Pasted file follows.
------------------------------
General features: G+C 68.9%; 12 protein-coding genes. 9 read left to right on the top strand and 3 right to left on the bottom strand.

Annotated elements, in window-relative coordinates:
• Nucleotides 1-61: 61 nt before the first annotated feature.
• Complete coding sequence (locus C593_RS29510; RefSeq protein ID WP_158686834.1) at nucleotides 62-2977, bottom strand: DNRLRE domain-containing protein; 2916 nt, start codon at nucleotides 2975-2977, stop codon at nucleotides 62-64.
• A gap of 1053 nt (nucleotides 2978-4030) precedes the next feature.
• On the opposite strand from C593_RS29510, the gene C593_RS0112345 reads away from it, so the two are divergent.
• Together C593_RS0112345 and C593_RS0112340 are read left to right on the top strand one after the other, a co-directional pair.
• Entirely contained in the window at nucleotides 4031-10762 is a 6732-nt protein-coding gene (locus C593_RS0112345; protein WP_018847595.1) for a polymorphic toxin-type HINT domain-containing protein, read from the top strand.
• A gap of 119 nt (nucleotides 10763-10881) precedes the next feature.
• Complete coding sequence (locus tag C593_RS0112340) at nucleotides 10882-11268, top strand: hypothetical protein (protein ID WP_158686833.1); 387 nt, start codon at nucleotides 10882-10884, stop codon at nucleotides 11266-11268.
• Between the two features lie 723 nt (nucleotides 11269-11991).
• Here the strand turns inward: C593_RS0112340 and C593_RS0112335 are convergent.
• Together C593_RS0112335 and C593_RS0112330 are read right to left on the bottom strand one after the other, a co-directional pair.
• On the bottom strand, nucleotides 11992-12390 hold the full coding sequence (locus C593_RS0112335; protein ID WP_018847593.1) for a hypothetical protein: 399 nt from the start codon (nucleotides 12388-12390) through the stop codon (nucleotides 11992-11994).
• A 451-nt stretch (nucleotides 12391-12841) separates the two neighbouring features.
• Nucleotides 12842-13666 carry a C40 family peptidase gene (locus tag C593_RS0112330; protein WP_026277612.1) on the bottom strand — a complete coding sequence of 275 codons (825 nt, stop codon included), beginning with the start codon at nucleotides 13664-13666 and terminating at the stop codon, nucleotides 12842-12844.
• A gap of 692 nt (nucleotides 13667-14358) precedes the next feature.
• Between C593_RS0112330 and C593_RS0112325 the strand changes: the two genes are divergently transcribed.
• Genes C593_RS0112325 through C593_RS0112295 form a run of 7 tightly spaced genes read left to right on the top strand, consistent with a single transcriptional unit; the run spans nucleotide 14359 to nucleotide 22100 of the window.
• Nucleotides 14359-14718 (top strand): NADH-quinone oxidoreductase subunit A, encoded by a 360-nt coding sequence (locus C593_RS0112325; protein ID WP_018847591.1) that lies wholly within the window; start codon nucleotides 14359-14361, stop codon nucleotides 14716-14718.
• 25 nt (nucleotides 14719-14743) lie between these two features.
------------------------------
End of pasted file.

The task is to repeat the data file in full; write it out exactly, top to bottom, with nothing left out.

General features: G+C 68.9%; 12 protein-coding genes. 9 read left to right on the top strand and 3 right to left on the bottom strand.

Annotated elements, in window-relative coordinates:
• Nucleotides 1-61: 61 nt before the first annotated feature.
• Complete coding sequence (locus C593_RS29510; RefSeq protein ID WP_158686834.1) at nucleotides 62-2977, bottom strand: DNRLRE domain-containing protein; 2916 nt, start codon at nucleotides 2975-2977, stop codon at nucleotides 62-64.
• A gap of 1053 nt (nucleotides 2978-4030) precedes the next feature.
• On the opposite strand from C593_RS29510, the gene C593_RS0112345 reads away from it, so the two are divergent.
• Together C593_RS0112345 and C593_RS0112340 are read left to right on the top strand one after the other, a co-directional pair.
• Entirely contained in the window at nucleotides 4031-10762 is a 6732-nt protein-coding gene (locus C593_RS0112345; protein WP_018847595.1) for a polymorphic toxin-type HINT domain-containing protein, read from the top strand.
• A gap of 119 nt (nucleotides 10763-10881) precedes the next feature.
• Complete coding sequence (locus tag C593_RS0112340) at nucleotides 10882-11268, top strand: hypothetical protein (protein ID WP_158686833.1); 387 nt, start codon at nucleotides 10882-10884, stop codon at nucleotides 11266-11268.
• Between the two features lie 723 nt (nucleotides 11269-11991).
• Here the strand turns inward: C593_RS0112340 and C593_RS0112335 are convergent.
• Together C593_RS0112335 and C593_RS0112330 are read right to left on the bottom strand one after the other, a co-directional pair.
• On the bottom strand, nucleotides 11992-12390 hold the full coding sequence (locus C593_RS0112335; protein ID WP_018847593.1) for a hypothetical protein: 399 nt from the start codon (nucleotides 12388-12390) through the stop codon (nucleotides 11992-11994).
• A 451-nt stretch (nucleotides 12391-12841) separates the two neighbouring features.
• Nucleotides 12842-13666 carry a C40 family peptidase gene (locus tag C593_RS0112330; protein WP_026277612.1) on the bottom strand — a complete coding sequence of 275 codons (825 nt, stop codon included), beginning with the start codon at nucleotides 13664-13666 and terminating at the stop codon, nucleotides 12842-12844.
• A gap of 692 nt (nucleotides 13667-14358) precedes the next feature.
• Between C593_RS0112330 and C593_RS0112325 the strand changes: the two genes are divergently transcribed.
• Genes C593_RS0112325 through C593_RS0112295 form a run of 7 tightly spaced genes read left to right on the top strand, consistent with a single transcriptional unit; the run spans nucleotide 14359 to nucleotide 22100 of the window.
• Nucleotides 14359-14718 (top strand): NADH-quinone oxidoreductase subunit A, encoded by a 360-nt coding sequence (locus C593_RS0112325; protein ID WP_018847591.1) that lies wholly within the window; start codon nucleotides 14359-14361, stop codon nucleotides 14716-14718.
• 25 nt (nucleotides 14719-14743) lie between these two features.